If you’ve seen someone wear a Virtual Reality (VR) headset, you know how ridiculous they look. No matter how good the technology is, the way it is currently presented to others is still laughable. No matter how much convincing you make the experience sound, unless a consumer tries on the headsets themselves, they can’t experience VR the way it is meant to be.
In order to find a solution to this issue, the people over at Google Research and Daydream Labs teamed up to present a possible solution.
According to a blogpost by Google Research, they have come up with a way to let spectators see the full face of the person wearing the VR headset. That way they can fully see the expressions of the headset wearer while they are immersed in the experience. By removing the barrier between the viewers and the demonstrators (barrier in this case being the VR headset), Google is hoping that this process will help immerse the spectators more fully in the experience, allowing them to have the “complete picture”.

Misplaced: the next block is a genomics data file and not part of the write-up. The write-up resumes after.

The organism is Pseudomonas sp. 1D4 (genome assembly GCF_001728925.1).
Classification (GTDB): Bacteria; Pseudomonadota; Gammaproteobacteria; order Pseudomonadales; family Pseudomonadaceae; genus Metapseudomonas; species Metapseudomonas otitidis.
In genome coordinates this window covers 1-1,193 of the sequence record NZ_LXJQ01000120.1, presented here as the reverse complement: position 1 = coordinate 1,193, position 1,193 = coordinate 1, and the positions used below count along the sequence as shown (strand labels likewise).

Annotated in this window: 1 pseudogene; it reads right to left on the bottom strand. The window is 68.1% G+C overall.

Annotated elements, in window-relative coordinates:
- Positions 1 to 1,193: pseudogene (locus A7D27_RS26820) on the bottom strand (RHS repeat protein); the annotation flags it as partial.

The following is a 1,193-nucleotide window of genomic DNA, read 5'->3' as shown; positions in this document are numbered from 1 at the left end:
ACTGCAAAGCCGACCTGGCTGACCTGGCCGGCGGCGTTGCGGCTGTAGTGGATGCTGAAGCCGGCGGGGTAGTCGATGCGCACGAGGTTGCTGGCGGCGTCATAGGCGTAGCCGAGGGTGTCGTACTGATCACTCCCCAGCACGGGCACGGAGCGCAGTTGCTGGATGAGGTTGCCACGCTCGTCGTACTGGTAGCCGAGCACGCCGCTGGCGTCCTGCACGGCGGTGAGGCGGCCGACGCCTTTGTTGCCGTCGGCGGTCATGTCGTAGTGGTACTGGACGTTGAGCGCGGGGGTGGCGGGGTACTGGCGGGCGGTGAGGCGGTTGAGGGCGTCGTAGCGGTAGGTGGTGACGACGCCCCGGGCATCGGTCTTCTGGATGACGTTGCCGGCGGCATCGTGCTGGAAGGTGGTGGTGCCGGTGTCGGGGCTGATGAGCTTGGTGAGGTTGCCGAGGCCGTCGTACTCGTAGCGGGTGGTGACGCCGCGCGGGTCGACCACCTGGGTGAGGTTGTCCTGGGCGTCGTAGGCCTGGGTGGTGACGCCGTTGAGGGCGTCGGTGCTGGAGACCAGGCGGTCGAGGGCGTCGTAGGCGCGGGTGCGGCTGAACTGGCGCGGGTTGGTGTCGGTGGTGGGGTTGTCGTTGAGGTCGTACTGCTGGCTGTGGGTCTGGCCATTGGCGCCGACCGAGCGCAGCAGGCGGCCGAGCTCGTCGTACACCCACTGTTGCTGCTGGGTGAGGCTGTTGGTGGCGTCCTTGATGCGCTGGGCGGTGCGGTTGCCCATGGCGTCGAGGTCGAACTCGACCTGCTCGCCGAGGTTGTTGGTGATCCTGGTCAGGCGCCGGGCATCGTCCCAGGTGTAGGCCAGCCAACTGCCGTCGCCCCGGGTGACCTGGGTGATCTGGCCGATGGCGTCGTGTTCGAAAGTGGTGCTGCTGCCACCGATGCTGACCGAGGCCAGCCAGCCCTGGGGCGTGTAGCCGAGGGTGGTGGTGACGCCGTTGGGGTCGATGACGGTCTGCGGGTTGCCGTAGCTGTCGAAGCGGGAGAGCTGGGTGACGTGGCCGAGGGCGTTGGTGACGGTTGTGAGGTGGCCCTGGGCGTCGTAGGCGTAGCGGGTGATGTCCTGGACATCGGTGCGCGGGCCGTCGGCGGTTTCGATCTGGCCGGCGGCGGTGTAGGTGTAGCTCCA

In order to achieve this, Google uses a combination of “3D vision, machine learning and graphics techniques” to remove the headset. The technique also involves making a 3D model of the person’s face, tracking their eye movements and then compiling the visuals in the virtual space. To create a model face, Google uses “gaze-dependent dynamic appearance” where users sit in front of the monitor and track a marker with their eyes. The face is then calibrated and synchronized with a database of textures.
When that’s done, a camera is used to capture the user wearing the VR headset in front of a green screen while streaming a video in the headset. Following that, the 3D face model is aligned to give the perception of the headset being removed. And finally, the composition is rendered and checked to make sure the modeled face is consistent with the content in the camera stream.
The result? It is actually impressive! A realistic representation of what the wearer of the headset may be expressing and where they may be looking. However, as apparent from the GIF, it is not perfect. You can still tell that there is some sort digital help that was required to make the top half of the face visible. But conclusively, it is still better than nothing and definitely an improvement over watching someone experiencing VR without any kind of expression.